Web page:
After Hamas’s deadly attacks on October 7, a ground invasion of the Gaza Strip by the Israel Defence Forces (IDF) appeared inevitable. Benjamin Netanyahu’s government apparently had little choice, given that the attack shocked Israel to its very core.
The IDF failed to prevent or plan for the attack, while the government’s hubristic view that Israel could tacitly support Hamas’s rule in Gaza, thereby dividing the Palestinians while indefinitely containing their aspirations for statehood, proved fundamentally flawed.
But nearly two-and-a-half weeks into the war, Israel’s ground invasion has yet to materialise. Instead, both sides have settled into an all-too-familiar pattern of tit-for-tat rocket and airstrike exchanges. Why, then, have Israel’s actions not matched its rhetoric?
Two intertwined factors – incorporating both Israel’s internal and external politics – explain this operational inertia.
The first is US-Israel relations. Biden administration officials initially refused to call for Israeli restraint and even backed a ground invasion. This differs to previous rounds of escalations, where US pressure was a critical factor in persuading Israel to agree to a ceasefire.
But the familiar dynamic soon returned. Biden warned Israel to respect the “laws of war” and protect Gaza’s civilians. The White House also overcame Israeli intransigence to allow aid to enter the territory. Now, since Hamas has released four hostages, the US is again pressing for time to bring more Israeli civilians home without a further escalation.
Israeli pundits are railing against a supposedly weak and gullible US for falling for Hamas’s delaying tactics. But the reality is closer to home. It is not Hamas, but internal dissent at the highest levels of Jerusalem’s political and military elite that has caused the US to temper Israel’s war plans.
Ground invasion and the day after
Since the conflict began, US officials have been pressuring Israel to answer two questions. First, what a ground invasion would look like. And second, how Israel would translate any military success into a comprehensive political plan for Gaza after it removes Hamas from power.
It is Israel’s inability to answer these questions that have driven the US to tentatively push for de-escalation. Israel’s political and military elite remain divided over what a ground invasion would look like and what the long-term political objectives should be.
Before October 7, Israel’s leadership was united in a belief that keeping Hamas in power was preferable to reoccupying Gaza, given that any intervention would create an unpalatable number of casualties and significant international censure.
Hamas’s ferocious attacks destroyed this consensus, but a new one has not replaced it. The IDF is pushing for a comprehensive ground invasion that would seize the entire territory by land, sea and air. Other security experts advocate that Israel tighten its blockade and occupy the less-populated areas in Gaza’s southern and middle regions. In so doing, Israel could apparently avoid a prolonged urban conflict in the most densely populated parts of the territory but still force Hamas to eventually capitulate by making Gaza unliveable.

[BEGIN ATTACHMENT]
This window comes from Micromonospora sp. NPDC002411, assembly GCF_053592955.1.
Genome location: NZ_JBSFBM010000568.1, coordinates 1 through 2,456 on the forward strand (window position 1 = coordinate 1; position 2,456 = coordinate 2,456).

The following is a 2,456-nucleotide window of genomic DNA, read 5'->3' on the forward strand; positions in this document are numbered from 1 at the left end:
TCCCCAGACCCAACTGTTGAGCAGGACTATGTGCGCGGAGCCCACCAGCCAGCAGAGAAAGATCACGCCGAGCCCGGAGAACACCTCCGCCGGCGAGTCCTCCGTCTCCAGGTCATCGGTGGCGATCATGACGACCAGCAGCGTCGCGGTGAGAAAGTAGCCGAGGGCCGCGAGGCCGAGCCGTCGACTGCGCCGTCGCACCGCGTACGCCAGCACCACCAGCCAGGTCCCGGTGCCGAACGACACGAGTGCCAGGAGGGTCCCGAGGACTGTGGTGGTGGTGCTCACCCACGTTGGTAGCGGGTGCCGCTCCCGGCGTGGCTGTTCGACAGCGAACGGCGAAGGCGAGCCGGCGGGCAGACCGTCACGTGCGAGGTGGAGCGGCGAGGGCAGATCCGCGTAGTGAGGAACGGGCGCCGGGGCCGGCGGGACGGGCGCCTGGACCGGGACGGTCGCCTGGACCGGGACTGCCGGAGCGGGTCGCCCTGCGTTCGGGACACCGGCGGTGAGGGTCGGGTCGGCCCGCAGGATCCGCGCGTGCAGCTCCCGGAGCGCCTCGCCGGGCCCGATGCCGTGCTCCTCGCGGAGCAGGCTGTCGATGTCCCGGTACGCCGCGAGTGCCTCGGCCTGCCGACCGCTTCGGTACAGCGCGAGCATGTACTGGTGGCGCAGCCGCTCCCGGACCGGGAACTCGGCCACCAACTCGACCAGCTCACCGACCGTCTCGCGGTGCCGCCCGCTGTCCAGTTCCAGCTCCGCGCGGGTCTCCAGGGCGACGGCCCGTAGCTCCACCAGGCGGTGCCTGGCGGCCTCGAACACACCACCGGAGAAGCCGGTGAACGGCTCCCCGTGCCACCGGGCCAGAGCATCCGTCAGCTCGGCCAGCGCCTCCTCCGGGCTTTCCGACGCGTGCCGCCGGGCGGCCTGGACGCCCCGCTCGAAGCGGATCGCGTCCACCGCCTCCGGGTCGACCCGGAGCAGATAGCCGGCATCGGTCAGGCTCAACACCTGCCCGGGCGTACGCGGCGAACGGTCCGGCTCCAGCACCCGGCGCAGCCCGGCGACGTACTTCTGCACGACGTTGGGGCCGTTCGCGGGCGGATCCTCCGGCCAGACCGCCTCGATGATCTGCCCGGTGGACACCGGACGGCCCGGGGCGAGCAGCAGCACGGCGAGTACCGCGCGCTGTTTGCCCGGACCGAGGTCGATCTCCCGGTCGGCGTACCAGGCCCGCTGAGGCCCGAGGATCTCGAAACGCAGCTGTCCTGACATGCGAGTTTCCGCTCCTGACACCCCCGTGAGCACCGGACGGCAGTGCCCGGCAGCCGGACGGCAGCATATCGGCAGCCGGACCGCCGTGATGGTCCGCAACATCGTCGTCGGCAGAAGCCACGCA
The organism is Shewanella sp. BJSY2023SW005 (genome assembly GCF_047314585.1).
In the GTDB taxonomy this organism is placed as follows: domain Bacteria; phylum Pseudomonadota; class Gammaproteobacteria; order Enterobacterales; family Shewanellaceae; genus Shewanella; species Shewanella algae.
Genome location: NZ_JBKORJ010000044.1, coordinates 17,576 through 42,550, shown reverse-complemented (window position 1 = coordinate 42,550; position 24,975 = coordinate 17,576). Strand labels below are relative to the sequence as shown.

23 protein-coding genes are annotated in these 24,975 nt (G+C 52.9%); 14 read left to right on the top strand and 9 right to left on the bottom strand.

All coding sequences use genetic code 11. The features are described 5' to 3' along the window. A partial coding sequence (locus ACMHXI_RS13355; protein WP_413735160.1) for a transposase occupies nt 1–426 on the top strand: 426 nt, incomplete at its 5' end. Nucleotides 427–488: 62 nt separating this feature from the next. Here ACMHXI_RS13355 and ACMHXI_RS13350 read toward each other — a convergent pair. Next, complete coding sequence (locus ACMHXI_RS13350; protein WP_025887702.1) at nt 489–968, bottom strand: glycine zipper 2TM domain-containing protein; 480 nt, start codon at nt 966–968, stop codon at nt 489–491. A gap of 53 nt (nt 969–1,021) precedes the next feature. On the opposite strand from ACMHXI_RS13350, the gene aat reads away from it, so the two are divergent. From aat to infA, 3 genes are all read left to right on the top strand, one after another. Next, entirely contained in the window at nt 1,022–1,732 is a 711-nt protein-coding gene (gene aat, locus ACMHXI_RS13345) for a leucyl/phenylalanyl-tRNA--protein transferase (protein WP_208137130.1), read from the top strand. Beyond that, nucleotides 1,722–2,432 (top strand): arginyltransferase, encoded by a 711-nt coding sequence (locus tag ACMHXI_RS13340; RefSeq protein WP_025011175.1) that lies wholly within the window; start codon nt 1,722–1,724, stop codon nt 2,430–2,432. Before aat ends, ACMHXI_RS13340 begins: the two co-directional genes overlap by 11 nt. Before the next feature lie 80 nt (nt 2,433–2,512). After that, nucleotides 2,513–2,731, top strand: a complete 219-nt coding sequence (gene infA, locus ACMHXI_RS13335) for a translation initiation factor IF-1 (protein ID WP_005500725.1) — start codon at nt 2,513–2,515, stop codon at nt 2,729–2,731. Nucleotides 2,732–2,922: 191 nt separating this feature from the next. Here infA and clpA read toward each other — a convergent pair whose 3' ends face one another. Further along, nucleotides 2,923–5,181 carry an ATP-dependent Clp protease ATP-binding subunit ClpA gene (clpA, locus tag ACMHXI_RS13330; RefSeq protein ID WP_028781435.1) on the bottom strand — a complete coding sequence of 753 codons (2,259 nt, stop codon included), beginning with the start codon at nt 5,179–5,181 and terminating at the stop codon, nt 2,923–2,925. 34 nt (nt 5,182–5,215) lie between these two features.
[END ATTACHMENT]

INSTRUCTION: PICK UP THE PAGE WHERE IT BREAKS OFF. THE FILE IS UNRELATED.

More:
Netanyahu’s far-right coalition partners also advocate this siege model but want to use it as a springboard to advance their political agenda, that is, complementing a military occupation with civilian settlement and eventual annexation of these sparsely populated parts of Gaza.
Netanyahu himself is racked by at best indecision and at worst the paranoia that has recently underlined his leadership. Israel’s longest-serving prime minister remains reluctant to abandon the pre-war status quo and would prefer short-term, surgical raids by special forces.
Complicating matters, both Netanyahu and the IDF elite are distracted by blame-shifting, with media leaks pointing the finger at each other for the October 7 attacks and Israel’s ongoing political and military paralysis.
It is therefore unsurprising that nobody in Israel can agree on the even thornier question of what comes next if the IDF does manage to end Hamas’s rule. Israel’s public representatives have even verged on boasting that no-one currently cares to consider this question.
The entry of the relatively moderate Blue and White Party into Israel’s “emergency coalition” government has partly assuaged the US. Party leader, now defence minister Benny Gantz, has convened a committee charged with determining the future of Gaza after Hamas.
But this may be too little, too late. Israeli governmental committees are not known for their swift decision-making, while Netanyahu has consistently worked to monopolise power and minimise the policy-making inputs of Blue and White, the IDF elite and even his own defence minister.
It is this indecision, internecine bickering and – most of all – the lack of a long-term plan that most worries the Biden administration. And for good reason. My own research has illustrated that occupiers often fall into “the occupation trap”. They fail to engage in post-intervention planning and as a result sink into an unwinnable quagmire with no achievable political goal.
The result is usually an ignominious withdrawal, coupled with a post-exit political future that looks remarkably like the pre-occupation status quo – contemporary Afghanistan represents a timely example.
The US has learned these lessons – Israel apparently has not. This is all the more surprising given that when Israel created a “security zone” in southern Lebanon in 1985, then defence minister, Shimon Peres, claimed that year would be the IDF’s last in the country. It was not.
Israel did not end its occupation until mid-2000, having failed to achieve any of its objectives and empowering Hamas’ allies – Hezbollah – to take credit for an Israeli “retreat”.
Israel, then, does not need to look as far afield as Iraq and Afghanistan to realise the strategic folly in failing to plan for a day after Hamas scenario.